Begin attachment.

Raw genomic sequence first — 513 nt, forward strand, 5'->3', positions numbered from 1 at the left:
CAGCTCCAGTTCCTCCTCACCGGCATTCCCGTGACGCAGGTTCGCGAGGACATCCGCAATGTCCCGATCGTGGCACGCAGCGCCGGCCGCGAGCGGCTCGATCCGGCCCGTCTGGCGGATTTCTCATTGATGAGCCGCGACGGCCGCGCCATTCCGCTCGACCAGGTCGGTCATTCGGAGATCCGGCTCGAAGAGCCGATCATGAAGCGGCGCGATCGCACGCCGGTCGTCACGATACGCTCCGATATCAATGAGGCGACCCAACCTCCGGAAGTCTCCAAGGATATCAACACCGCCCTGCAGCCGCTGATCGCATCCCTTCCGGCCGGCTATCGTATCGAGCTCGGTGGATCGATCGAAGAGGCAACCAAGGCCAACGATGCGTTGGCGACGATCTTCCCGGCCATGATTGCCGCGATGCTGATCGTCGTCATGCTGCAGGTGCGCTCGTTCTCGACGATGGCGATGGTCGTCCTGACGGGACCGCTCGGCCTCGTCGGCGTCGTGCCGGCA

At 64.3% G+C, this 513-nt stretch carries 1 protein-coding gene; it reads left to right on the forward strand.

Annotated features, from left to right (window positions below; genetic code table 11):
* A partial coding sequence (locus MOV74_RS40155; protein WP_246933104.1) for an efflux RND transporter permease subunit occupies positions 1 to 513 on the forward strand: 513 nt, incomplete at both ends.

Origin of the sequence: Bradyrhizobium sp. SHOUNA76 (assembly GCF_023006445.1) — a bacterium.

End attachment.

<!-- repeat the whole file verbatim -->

Raw genomic sequence first — 513 nt, forward strand, 5'->3', positions numbered from 1 at the left:
CAGCTCCAGTTCCTCCTCACCGGCATTCCCGTGACGCAGGTTCGCGAGGACATCCGCAATGTCCCGATCGTGGCACGCAGCGCCGGCCGCGAGCGGCTCGATCCGGCCCGTCTGGCGGATTTCTCATTGATGAGCCGCGACGGCCGCGCCATTCCGCTCGACCAGGTCGGTCATTCGGAGATCCGGCTCGAAGAGCCGATCATGAAGCGGCGCGATCGCACGCCGGTCGTCACGATACGCTCCGATATCAATGAGGCGACCCAACCTCCGGAAGTCTCCAAGGATATCAACACCGCCCTGCAGCCGCTGATCGCATCCCTTCCGGCCGGCTATCGTATCGAGCTCGGTGGATCGATCGAAGAGGCAACCAAGGCCAACGATGCGTTGGCGACGATCTTCCCGGCCATGATTGCCGCGATGCTGATCGTCGTCATGCTGCAGGTGCGCTCGTTCTCGACGATGGCGATGGTCGTCCTGACGGGACCGCTCGGCCTCGTCGGCGTCGTGCCGGCA

At 64.3% G+C, this 513-nt stretch carries 1 protein-coding gene; it reads left to right on the forward strand.

Annotated features, from left to right (window positions below; genetic code table 11):
* A partial coding sequence (locus MOV74_RS40155; protein WP_246933104.1) for an efflux RND transporter permease subunit occupies positions 1 to 513 on the forward strand: 513 nt, incomplete at both ends.

Origin of the sequence: Bradyrhizobium sp. SHOUNA76 (assembly GCF_023006445.1) — a bacterium.